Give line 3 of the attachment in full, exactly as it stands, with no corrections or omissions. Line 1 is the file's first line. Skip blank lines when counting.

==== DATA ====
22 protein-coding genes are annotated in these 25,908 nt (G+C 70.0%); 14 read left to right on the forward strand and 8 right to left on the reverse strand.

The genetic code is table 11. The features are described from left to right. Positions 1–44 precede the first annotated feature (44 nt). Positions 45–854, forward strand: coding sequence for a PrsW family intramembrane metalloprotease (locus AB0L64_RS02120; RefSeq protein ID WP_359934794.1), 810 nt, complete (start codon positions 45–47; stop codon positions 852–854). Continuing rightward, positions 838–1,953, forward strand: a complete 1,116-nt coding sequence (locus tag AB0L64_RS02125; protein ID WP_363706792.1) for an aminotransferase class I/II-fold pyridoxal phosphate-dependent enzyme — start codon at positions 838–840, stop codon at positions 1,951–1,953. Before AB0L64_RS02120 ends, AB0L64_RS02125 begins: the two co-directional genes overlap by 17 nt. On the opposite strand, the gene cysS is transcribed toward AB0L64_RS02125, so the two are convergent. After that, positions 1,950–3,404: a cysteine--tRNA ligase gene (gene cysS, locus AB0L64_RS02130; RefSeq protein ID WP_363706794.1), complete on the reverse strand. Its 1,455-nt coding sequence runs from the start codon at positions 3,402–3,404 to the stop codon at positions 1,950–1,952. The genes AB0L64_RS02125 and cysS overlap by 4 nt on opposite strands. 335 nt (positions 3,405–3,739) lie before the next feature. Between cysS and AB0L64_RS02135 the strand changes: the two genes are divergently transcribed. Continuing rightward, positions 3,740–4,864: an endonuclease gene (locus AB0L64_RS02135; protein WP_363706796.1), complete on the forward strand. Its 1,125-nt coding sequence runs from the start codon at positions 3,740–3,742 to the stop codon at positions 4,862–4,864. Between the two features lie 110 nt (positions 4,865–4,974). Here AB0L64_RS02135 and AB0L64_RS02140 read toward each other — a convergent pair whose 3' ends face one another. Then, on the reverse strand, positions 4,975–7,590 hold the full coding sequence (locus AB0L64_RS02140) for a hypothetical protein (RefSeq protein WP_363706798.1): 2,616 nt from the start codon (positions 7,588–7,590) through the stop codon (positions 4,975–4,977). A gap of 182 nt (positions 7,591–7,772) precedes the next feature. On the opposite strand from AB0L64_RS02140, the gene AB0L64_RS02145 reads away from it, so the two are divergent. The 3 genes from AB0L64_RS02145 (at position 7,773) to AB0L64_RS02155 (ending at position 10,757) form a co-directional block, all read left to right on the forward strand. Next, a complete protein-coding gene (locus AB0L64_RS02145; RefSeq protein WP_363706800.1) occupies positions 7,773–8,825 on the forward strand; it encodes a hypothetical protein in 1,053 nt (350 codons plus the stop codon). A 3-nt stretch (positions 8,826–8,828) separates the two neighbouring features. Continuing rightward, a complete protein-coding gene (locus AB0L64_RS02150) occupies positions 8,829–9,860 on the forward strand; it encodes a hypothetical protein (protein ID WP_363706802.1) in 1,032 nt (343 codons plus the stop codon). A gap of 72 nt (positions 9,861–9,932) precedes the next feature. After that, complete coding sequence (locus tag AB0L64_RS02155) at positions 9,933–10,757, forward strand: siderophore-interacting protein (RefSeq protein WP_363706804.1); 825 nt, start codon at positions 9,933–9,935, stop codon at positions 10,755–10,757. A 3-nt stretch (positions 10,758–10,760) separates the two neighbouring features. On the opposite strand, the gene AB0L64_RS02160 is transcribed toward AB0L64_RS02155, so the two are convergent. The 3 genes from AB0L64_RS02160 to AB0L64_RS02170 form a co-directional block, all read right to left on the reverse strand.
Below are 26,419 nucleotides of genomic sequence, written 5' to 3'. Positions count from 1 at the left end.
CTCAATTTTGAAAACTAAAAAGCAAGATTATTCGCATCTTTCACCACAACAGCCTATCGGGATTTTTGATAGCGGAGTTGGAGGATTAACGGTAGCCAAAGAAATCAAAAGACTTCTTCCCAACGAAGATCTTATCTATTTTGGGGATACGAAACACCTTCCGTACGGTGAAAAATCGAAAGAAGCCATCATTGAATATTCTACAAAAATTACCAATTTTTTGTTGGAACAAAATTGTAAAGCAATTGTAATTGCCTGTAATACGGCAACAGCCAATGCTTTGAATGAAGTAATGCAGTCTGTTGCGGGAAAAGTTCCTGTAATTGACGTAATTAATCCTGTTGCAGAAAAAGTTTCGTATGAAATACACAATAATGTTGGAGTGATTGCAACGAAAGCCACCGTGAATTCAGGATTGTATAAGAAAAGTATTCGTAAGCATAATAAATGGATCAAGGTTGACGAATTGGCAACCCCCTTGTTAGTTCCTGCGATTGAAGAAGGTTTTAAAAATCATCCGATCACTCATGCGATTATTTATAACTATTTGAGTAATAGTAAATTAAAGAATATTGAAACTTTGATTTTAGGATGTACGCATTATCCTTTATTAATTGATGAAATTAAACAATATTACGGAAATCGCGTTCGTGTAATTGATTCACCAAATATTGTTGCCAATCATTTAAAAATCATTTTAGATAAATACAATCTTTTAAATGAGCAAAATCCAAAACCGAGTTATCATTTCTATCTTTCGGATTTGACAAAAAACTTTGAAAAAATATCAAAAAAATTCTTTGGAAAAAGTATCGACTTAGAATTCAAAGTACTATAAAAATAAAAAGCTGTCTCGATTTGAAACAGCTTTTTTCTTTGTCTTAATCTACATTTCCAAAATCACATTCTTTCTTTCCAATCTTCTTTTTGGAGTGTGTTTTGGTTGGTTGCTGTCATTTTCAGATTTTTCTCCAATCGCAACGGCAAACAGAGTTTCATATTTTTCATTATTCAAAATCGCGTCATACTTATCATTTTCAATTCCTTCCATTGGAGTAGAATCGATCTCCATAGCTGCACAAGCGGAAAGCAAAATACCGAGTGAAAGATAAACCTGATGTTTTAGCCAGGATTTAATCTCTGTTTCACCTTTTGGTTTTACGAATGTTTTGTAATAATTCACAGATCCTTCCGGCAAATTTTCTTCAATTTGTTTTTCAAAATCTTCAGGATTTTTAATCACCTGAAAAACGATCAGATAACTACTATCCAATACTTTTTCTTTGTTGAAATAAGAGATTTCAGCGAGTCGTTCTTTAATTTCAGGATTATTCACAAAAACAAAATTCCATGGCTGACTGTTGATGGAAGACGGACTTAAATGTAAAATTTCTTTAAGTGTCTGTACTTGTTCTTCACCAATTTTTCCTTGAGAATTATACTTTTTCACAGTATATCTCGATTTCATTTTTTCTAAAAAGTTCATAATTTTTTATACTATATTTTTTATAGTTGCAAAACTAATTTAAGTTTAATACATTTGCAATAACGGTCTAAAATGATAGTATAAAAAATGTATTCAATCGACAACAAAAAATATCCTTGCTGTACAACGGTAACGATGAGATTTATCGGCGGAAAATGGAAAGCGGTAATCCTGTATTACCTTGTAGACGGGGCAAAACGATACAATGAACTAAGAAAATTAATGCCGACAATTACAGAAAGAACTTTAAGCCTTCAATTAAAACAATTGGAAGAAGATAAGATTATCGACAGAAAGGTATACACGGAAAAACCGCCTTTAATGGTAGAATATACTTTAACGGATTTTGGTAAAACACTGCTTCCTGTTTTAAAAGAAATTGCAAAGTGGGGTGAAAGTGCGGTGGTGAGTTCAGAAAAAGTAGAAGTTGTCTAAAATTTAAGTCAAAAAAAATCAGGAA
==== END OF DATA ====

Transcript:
Below are 26,419 nucleotides of genomic sequence, written 5' to 3'. Positions count from 1 at the left end.